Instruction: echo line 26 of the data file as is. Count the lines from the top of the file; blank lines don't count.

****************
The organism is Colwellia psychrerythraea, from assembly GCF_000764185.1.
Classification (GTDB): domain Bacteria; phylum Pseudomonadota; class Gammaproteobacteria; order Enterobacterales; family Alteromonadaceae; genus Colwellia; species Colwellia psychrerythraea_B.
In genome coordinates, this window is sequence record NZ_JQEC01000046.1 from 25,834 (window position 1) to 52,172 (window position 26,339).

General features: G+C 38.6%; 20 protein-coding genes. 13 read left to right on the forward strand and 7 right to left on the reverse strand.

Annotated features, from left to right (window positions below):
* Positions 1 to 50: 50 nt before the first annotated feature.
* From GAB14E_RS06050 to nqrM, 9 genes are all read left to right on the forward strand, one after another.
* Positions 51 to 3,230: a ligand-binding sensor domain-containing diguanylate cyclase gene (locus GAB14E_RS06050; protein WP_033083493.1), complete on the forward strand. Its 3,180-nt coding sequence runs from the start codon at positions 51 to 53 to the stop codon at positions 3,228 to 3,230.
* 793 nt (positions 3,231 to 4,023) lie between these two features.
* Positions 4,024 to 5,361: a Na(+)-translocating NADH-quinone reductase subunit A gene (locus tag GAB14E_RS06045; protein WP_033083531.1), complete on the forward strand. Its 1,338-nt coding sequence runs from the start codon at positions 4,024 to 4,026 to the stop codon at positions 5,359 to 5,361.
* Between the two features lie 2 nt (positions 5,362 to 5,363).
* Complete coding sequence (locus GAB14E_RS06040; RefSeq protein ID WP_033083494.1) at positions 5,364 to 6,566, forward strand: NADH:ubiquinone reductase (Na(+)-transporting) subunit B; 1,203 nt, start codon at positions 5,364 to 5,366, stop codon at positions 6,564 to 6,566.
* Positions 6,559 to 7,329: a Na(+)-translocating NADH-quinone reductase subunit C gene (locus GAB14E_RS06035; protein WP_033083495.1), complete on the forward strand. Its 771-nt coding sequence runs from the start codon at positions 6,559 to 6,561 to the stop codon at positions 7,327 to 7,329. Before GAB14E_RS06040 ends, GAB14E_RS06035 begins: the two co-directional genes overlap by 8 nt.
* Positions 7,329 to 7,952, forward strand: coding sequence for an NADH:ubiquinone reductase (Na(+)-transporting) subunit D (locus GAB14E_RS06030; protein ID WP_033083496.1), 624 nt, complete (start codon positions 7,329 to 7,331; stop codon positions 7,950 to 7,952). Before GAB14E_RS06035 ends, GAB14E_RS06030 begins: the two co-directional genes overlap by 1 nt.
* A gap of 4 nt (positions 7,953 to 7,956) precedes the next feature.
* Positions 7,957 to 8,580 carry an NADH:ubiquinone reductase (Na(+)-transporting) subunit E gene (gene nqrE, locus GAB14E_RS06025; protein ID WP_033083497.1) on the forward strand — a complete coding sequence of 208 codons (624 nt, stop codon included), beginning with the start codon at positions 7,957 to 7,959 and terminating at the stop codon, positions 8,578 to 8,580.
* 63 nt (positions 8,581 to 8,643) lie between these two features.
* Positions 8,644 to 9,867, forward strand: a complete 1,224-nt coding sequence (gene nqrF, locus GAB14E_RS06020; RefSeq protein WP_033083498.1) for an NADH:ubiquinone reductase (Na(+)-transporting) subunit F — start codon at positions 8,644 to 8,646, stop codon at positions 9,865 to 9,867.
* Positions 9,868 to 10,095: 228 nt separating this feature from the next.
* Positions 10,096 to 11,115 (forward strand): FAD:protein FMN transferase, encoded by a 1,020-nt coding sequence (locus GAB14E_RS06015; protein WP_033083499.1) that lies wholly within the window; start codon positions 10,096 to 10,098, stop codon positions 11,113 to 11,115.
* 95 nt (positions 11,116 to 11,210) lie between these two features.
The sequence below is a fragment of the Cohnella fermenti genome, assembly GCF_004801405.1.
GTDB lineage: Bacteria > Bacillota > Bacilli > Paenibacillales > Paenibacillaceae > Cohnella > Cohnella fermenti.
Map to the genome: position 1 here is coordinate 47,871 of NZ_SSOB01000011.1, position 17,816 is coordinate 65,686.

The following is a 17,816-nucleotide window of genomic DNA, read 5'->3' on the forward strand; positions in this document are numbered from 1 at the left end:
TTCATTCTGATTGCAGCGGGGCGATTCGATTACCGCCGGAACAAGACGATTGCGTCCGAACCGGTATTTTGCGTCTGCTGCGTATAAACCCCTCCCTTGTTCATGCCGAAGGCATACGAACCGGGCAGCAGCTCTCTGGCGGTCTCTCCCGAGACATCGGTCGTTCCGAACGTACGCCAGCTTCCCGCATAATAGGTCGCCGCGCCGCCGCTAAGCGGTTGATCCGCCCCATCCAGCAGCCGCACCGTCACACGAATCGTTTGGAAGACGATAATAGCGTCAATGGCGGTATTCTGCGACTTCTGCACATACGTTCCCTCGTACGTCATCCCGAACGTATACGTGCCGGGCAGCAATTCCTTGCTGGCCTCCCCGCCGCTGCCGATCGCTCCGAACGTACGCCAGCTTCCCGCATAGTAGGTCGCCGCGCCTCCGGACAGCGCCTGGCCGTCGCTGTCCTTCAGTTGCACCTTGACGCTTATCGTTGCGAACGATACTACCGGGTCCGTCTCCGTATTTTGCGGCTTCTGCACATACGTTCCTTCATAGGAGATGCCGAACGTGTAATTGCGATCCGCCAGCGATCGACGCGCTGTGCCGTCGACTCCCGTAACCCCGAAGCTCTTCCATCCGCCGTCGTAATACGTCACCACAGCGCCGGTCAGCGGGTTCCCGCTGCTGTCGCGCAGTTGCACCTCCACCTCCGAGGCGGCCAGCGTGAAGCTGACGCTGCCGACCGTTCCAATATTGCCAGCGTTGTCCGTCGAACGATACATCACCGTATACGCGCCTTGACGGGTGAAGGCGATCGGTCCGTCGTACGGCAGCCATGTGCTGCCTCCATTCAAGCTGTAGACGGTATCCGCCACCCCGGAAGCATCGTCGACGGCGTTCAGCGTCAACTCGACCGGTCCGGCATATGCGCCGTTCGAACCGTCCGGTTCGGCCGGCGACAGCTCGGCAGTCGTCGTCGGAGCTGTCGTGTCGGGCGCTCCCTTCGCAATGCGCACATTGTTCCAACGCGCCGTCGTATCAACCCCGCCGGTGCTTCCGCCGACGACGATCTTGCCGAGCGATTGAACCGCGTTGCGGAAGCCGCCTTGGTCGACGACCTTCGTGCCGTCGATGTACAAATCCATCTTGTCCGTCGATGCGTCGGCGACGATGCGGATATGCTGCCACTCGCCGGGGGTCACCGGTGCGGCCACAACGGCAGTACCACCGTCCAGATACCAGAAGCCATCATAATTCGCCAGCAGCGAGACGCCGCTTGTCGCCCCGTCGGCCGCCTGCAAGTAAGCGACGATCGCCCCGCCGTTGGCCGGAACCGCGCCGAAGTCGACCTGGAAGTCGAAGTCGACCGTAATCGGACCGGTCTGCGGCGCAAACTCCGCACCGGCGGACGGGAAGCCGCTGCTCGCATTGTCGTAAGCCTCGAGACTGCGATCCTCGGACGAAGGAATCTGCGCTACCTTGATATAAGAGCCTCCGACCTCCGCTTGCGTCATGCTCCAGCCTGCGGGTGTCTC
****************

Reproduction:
TTCATTCTGATTGCAGCGGGGCGATTCGATTACCGCCGGAACAAGACGATTGCGTCCGAACCGGTATTTTGCGTCTGCTGCGTATAAACCCCTCCCTTGTTCATGCCGAAGGCATACGAACCGGGCAGCAGCTCTCTGGCGGTCTCTCCCGAGACATCGGTCGTTCCGAACGTACGCCAGCTTCCCGCATAATAGGTCGCCGCGCCGCCGCTAAGCGGTTGATCCGCCCCATCCAGCAGCCGCACCGTCACACGAATCGTTTGGAAGACGATAATAGCGTCAATGGCGGTATTCTGCGACTTCTGCACATACGTTCCCTCGTACGTCATCCCGAACGTATACGTGCCGGGCAGCAATTCCTTGCTGGCCTCCCCGCCGCTGCCGATCGCTCCGAACGTACGCCAGCTTCCCGCATAGTAGGTCGCCGCGCCTCCGGACAGCGCCTGGCCGTCGCTGTCCTTCAGTTGCACCTTGACGCTTATCGTTGCGAACGATACTACCGGGTCCGTCTCCGTATTTTGCGGCTTCTGCACATACGTTCCTTCATAGGAGATGCCGAACGTGTAATTGCGATCCGCCAGCGATCGACGCGCTGTGCCGTCGACTCCCGTAACCCCGAAGCTCTTCCATCCGCCGTCGTAATACGTCACCACAGCGCCGGTCAGCGGGTTCCCGCTGCTGTCGCGCAGTTGCACCTCCACCTCCGAGGCGGCCAGCGTGAAGCTGACGCTGCCGACCGTTCCAATATTGCCAGCGTTGTCCGTCGAACGATACATCACCGTATACGCGCCTTGACGGGTGAAGGCGATCGGTCCGTCGTACGGCAGCCATGTGCTGCCTCCATTCAAGCTGTAGACGGTATCCGCCACCCCGGAAGCATCGTCGACGGCGTTCAGCGTCAACTCGACCGGTCCGGCATATGCGCCGTTCGAACCGTCCGGTTCGGCCGGCGACAGCTCGGCAGTCGTCGTCGGAGCTGTCGTGTCGGGCGCTCCCTTCGCAATGCGCACATTGTTCCAACGCGCCGTCGTATCAACCCCGCCGGTGCTTCCGCCGACGACGATCTTGCCGAGCGATTGAACCGCGTTGCGGAAGCCGCCTTGGTCGACGACCTTCGTGCCGTCGATGTACAAATCCATCTTGTCCGTCGATGCGTCGGCGACGATGCGGATATGCTGCCACTCGCCGGGGGTCACCGGTGCGGCCACAACGGCAGTACCACCGTCCAGATACCAGAAGCCATCATAATTCGCCAGCAGCGAGACGCCGCTTGTCGCCCCGTCGGCCGCCTGCAAGTAAGCGACGATCGCCCCGCCGTTGGCCGGAACCGCGCCGAAGTCGACCTGGAAGTCGAAGTCGACCGTAATCGGACCGGTCTGCGGCGCAAACTCCGCACCGGCGGACGGGAAGCCGCTGCTCGCATTGTCGTAAGCCTCGAGACTGCGATCCTCGGACGAAGGAATCTGCGCTACCTTGATATAAGAGCCTCCGACCTCCGCTTGCGTCATGCTCCAGCCTGCGGGTGTCTC